by Sebastián Bianchi


Commonly Known as "Ostmedaille" (East Medal) or "Russian Front Medal" this award was introduced on the 26th of May 1942 to recognize those who participated in the first winter of Operation Barbarossa (the invasion of the Soviet Union).  The mammoth endeavor to attain "living space in the east" for Germany employed over 3 million men separated into 3 Army groups; North (Leeb), Center (Bock), and South (Rundstedt).  On June 22nd the German forces crossed the border achieving almost complete surprise and with a powerful punch broke into the heart of the Soviet Union.  Despite its initial success, however, this Blitzkrieg would not deliver a quick victory and as summer months passed the fighting only intensified.  The end of autumn brought a bitterly cold Russian winter which caught the invasion force unprepared and turned the elements into an enemy as dangerous as the Soviets.   

Created by SS Unterschrfuhrer Ernst Krauit, the Eastern Medal was to commemorate those who endured these freezing and challenging months.  The award is far from rare in the collector's world owing to the fact that 3 million were issued and countless more manufactured.  This large scale production yielded a number of variations which are interesting to study. 

Manufacturing and Technical Information

The medal features a concave obverse with a helmet and stick grenade immediately below the ribbon loop.  Its main obverse feature was a German Eagle holding a swastika, with a branch of leaves behind the swastika.  Its convex reverse had the inscription "WINTERSCHLACHT IM OSTEN 1941/42" (Winter Battle in the East) in capital letters with a sword and wreath of leaves crossed under it. The medal measures 44mm (including the ribbon loop) by 36mm.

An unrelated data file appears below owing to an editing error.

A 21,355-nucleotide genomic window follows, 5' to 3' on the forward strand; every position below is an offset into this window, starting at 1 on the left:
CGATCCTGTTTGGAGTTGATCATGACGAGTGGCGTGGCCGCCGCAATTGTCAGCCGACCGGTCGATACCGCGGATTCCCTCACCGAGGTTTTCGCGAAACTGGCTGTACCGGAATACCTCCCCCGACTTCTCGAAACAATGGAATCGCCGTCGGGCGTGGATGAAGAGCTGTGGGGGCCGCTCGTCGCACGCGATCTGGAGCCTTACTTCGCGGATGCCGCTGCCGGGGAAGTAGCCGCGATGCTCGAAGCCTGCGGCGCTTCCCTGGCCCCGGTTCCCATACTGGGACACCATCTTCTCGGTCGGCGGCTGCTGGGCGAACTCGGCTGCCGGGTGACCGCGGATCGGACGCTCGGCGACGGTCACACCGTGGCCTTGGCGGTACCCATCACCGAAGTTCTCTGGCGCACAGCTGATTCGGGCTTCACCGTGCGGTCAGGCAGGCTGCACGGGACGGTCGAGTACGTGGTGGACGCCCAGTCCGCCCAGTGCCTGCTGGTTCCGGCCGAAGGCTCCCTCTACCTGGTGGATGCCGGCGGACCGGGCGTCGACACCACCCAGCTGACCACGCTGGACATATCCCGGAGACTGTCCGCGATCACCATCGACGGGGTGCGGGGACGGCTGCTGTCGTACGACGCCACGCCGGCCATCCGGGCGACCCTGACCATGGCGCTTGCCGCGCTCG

A plethora of different firms manufactured the award from different metals, making it challenging to categorize the variation.  For discussion purposes here they will be broken downs into two categories by the metal used in manufacturing;

What we call here type 1 badges were made from Buntmetal (hard metal) and have stood the test of time better than their zinc counterparts.   Surviving examples have generally preserved all the detail and usually preserved most of the finish as well.  In fact, they are often found with their finish practically intact making for a visually powerful award.  As with any antique, the condition of it also depends on outside factors (storage), and although in some cases the finish has faded off,  it is always possible to see a trace of it.  

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Sebastián Bianchi Collection


What we categorized as type 2 medals were manufactured from zinc and very often show visible aging signs.  Although this type of medal may be occasionally found with a good amount of the finish and detail intact, they are more commonly found with either the "bubbling" that occurs in zinc badges over time or with the finish completely evaporated.  In the first case, the zinc has literally bubbled underneath the finish and looks almost like the medal was sprayed with water.  In the second case, the finish on the badge has evaporated so long ago and so thoroughly that it gives the impression that it was never there.    


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Sebastián Bianchi Collection



Click on images to enlarge

Sebastián Bianchi Collection


If a maker's mark was present it is stamped on the ribbon loop.  Below is a list of confirmed manufacturers of the awards and is by no means exhaustive,


3 Wilheim Deumer Ludenscheld
6 Fritz Zimmermann Stuttgart
7 Paul Meyhauer Berlin
11 Grossmann & Co. Wien
13 Gustav Brehmer Markneukirchen/Sa
15 Friedrich Orth Wien
20 C.F. Zimmermann Pforzheim
  Arbeitsgemeinschaft der Graveur-Gold-und Silberschemiede-Innungen
30 Hauptmunzamt Wien
39 Rudolf Berge Gablonz a.d.N.
55 J.E. Hammer & Sohne Geringswalde
60 Katz & Deyhle Pforzheim
65 Klein & Quenzer A.G. Idar/Oberstein
76 Ernst L. Muller Pforzheim
80 G.H. Osang Dresden
88 Werner Redo Saarlautern